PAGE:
The initial recording of Jim Snidero's Strings
ran into a roadblock. The session was scheduled at System Two Studios in Brooklyn, New York, on September 11th 2001. That was the date the world changed, with airplanes flying into buildings in New York City. Strings
The music eventually came together in October and November of that year, and saw its release on Milestone Records in 2003. Now, in 2021, after nearly a decade out of print, the music re-emerges on a pristine-sounding reissue, with some subtle but beautifully-applied enrichments and a remastering, adding a new fullness to the sound via the additions of David Finck
's bowed bass work on "Dawn," with an enhanced introduction to "Theme For Ernie," a spiffed up interlude section towards the end of "Forever Gone," and a new intro to "Ventura."
For those with an interest in the "jazz with strings" genre, this is a reissue which had to happen. The inclusion of this set is a must in any top "With Strings" recordings listing, alongside Charlie Parker With Strings
(Mercury, 1950)and its compilation reissue in 1995 on Verve Recordssaxophonist Stan Getz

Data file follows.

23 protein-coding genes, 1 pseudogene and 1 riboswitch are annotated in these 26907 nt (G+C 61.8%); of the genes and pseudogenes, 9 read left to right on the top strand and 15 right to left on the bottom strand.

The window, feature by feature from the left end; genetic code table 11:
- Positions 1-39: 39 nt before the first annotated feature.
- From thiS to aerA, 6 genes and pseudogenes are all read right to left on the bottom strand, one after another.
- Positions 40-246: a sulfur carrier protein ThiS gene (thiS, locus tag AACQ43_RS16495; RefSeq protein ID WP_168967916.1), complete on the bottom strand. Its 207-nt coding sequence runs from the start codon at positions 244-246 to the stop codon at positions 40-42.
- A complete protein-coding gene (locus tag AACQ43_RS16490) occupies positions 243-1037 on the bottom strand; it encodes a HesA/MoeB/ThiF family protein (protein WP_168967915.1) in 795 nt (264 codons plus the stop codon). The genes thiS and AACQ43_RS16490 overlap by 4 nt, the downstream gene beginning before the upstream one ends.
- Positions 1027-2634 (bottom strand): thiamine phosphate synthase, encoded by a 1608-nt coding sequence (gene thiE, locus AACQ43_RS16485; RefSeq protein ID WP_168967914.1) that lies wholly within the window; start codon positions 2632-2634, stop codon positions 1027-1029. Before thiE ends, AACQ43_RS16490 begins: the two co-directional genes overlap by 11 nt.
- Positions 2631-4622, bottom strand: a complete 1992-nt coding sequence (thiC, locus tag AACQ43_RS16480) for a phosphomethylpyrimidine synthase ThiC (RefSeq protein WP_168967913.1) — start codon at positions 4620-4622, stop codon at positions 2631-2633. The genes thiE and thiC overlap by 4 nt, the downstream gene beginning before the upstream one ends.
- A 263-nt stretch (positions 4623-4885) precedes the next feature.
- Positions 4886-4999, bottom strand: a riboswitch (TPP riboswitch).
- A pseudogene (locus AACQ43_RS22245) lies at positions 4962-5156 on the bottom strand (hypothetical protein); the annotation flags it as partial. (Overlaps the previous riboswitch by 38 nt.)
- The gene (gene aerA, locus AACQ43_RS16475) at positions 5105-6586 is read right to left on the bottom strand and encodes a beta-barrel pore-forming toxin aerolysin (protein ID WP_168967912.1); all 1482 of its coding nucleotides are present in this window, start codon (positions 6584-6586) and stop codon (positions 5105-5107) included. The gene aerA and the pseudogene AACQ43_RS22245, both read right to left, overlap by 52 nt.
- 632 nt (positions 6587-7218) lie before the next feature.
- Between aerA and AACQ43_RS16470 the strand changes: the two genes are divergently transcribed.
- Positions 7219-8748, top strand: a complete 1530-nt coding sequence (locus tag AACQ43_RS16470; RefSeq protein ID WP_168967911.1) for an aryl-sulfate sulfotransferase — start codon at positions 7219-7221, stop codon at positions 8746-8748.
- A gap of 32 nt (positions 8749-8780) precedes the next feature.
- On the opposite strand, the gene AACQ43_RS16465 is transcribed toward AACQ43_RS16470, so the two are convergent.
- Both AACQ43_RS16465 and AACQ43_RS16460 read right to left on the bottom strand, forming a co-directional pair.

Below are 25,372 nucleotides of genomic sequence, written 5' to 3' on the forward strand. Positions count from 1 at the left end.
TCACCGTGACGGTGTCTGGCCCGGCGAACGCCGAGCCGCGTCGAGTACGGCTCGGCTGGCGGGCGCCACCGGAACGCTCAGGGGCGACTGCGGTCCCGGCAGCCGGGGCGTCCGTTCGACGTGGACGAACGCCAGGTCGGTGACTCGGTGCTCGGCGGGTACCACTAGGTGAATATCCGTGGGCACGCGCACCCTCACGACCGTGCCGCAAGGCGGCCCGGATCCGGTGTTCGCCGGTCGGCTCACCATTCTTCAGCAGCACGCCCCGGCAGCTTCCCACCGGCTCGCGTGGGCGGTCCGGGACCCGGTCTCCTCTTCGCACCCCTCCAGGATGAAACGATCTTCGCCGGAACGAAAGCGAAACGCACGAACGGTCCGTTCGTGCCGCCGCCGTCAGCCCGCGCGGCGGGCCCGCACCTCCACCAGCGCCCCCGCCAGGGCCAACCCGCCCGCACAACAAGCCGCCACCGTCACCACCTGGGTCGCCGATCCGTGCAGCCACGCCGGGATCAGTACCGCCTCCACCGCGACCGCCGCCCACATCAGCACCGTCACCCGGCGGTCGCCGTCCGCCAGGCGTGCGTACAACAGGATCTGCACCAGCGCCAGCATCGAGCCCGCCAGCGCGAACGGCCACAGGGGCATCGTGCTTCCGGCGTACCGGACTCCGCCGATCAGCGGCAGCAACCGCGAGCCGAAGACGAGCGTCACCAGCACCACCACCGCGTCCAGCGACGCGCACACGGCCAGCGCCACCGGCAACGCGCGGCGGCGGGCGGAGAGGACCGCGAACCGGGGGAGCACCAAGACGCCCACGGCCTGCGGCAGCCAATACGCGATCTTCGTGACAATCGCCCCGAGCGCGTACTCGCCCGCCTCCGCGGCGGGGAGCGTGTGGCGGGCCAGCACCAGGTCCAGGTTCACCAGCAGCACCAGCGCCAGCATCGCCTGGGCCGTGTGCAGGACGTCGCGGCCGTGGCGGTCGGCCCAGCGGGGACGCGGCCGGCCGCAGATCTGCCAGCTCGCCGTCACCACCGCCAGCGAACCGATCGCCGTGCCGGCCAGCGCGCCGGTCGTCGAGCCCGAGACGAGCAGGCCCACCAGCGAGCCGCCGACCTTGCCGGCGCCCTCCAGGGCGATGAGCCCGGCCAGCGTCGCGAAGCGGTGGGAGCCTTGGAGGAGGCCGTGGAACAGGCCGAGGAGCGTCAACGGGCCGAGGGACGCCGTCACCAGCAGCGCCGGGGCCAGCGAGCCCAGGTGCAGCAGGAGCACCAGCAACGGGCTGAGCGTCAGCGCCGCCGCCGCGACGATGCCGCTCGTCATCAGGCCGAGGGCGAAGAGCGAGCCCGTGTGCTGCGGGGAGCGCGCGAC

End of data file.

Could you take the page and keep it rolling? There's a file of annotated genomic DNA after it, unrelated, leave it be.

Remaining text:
(Verve, 1961) and sax man Art Pepper
's Winter Moon
(Galaxy Records, 1981).
Snidero, with the accompaniment of a top tier jazz trio which included pianist Renee Rosnes
, bassist Paul Gill
and drummer Billy Drummond
, backed by a ten-piece string section, crafted a set which is as near to perfection as it gets, featuring six Snidero originalsincluding the three-part "River Suite," for New York's Hudson Riverand a pair of well-chosen covers, Fred Lacey's "Theme For Ernie," made famous by saxophonist John Coltrane
's version on Soultrane
(Prestige, 1958), and the 1933 pop song by Jerry Livingstone, "It's The Talk Of the Town" to close out the show.
The string section gives off a sort of unapologetic and, at times, even in-your-face power, not unlike the sound which Eddie Sauter
achieved in his arrangements on the previously mentioned Getz album, Focus
. Snidero's sound on his horn puts him at the highest level among his fellow alto saxophonists of the twenty-first century, and his arrangements and concept and execution of this gorgeous set place him at the tops of those skill sets, too.
After Charlie Parker's previously mentioned mid-twentieth century breakout album featuring strings, the format has become fairly common. Everyone especially saxophonistsseems to want to work with a string section. But nobody has done it better than Jim Snidero with Strings
Slipping Away; River Suite: Dawn; River Suite: On The Bank; River Suite: Torrent; Theme For Ernie;
Forever Gone; Ventura; It's The Talk Of The Town.
Jim Snidero:alto flute; Laura Seaton: concertmaster; Mark Feldman, Joyce Hamman, Cenovia Cummings; Paul
Woodiel, Sue Lorentsen: violins; Ralph Ferris, Kenji Bunch: violas; Tomas Ulrich, Mary Wooten: cellos.